The field of printable electronics is already well established. The biggest limitation to further increasing the functionality of printed electronics devices is energy management, i.e. the space requirement and cost of batteries. Ideally, power and energy storage devices will be integrated into the manufacturing process to be printed at the same time. What is still needed to complement a further deveopment of printed electronics device technology are truly printable charge storage devices that can be easily fabricated using large-scale, solution-based, roll-to-roll processing, while still displaying good electrochemical performance. Only fully printable charge storage devices would allow for full integration into the manufacturing process of printed electronics.
A recent study has shown that nineteenth century thermodynamics can still provide useful insights into twenty-first century nanosciences; and all this can be done with pencil and paper rather than an expensive super-computer! When the size of materials approaches the nanoscale, matter begins to behave highly exotically. By shrinking the size of materials, the surface-to-volume ratio increases. Considering this, scientists can study size effects on material properties from macroscopic laws, the so-called top-down approach. In thermodynamics, the Gibb's energy concept is particularly suited to describe the liquid-solid phase transition (what we mortals call the melting temperature).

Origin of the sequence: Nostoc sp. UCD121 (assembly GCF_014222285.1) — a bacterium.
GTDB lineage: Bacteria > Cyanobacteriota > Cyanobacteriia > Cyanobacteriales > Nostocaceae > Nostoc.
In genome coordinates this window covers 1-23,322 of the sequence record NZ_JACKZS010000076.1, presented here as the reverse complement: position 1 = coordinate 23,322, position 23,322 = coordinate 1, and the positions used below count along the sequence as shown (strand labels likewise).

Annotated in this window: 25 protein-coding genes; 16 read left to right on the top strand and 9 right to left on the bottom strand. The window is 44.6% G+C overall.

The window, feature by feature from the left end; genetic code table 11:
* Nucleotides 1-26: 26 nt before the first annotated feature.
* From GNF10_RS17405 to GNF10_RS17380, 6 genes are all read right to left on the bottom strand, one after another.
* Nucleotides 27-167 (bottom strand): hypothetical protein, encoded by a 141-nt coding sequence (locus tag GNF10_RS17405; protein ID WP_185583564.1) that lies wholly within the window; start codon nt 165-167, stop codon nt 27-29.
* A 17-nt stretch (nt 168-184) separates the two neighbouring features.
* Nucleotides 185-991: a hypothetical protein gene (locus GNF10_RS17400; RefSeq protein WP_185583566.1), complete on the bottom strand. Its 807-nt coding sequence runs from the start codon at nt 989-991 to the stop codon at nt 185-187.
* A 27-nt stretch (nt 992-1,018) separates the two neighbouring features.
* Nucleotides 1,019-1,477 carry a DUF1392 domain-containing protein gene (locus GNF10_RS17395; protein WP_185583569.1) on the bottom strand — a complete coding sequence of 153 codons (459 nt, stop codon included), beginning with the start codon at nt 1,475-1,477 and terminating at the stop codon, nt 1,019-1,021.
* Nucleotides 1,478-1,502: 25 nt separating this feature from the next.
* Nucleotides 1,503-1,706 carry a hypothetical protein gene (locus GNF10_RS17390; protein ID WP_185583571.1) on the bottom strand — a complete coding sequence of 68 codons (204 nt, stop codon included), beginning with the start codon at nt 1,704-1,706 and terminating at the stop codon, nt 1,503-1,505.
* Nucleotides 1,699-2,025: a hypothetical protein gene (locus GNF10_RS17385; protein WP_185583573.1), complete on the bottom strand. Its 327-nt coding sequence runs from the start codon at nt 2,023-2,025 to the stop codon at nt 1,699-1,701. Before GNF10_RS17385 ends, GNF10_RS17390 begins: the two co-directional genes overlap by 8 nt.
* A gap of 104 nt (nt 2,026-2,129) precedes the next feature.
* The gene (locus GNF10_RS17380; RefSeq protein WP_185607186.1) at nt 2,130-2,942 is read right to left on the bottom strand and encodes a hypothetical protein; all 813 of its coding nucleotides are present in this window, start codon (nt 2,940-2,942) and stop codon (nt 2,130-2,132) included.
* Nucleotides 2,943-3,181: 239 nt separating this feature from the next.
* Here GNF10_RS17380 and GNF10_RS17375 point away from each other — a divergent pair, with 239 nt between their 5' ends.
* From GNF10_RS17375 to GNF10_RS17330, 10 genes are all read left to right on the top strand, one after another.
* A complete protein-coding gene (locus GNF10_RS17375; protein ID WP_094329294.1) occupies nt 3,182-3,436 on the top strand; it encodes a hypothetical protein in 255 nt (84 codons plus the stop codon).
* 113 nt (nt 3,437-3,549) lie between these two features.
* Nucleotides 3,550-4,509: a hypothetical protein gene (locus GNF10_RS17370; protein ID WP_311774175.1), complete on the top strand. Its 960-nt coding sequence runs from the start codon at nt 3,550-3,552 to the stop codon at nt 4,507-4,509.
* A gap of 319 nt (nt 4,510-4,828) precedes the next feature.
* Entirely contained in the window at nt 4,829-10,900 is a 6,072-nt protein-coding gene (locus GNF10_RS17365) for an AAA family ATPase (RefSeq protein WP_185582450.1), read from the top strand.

There is a slowly growing body of work that investigates the toxicity of synthesized nanoparticles to plants, aquatic invertebrates, algae, bacteria and different cell lines and we have been covering this topic in previous Spotlights as well as our nanoRISK newsletter. Although the potential negative effects of nanoparticles on organisms and the environment have raised concerns, limited studies so far have examined the difference between nanoparticles and bulk particles with the same chemical composition and mineral phase, or addressed the toxicity of dissolved metal ions from the nanoparticles. In new work by scientists at the University of Massachusetts, the toxicity of bulk oxide particles and the released ions were assessed along with four oxide nanoparticles, which clearly showed that size matters.
Cancer researchers are therefore experimenting with nanoparticles as both contrast agent and drug carrier capable of pinpointing and destroying individual cancer cells. Targeted nanoparticles consist of a metallic or organic core conjugated with a biomolecule of interest. To be able to navigate nanoparticles to a desired target (i.e. a specific cancer cell), they need the property of specific target recognition. Depending on the type of cancer that is to be targeted, researchers choose biomolecules that show high affinity toward these specific tumor cells. Think of these biomolecules as a navigation aid to transport nanoparticles to the cancerous site or organ of interest. As part of their overall goal of developing target-specific gold nanoparticles for treatment of cancers, scientists at the University of Missouri have carried out a systematic investigation on the design and development of targeted gold nanorods.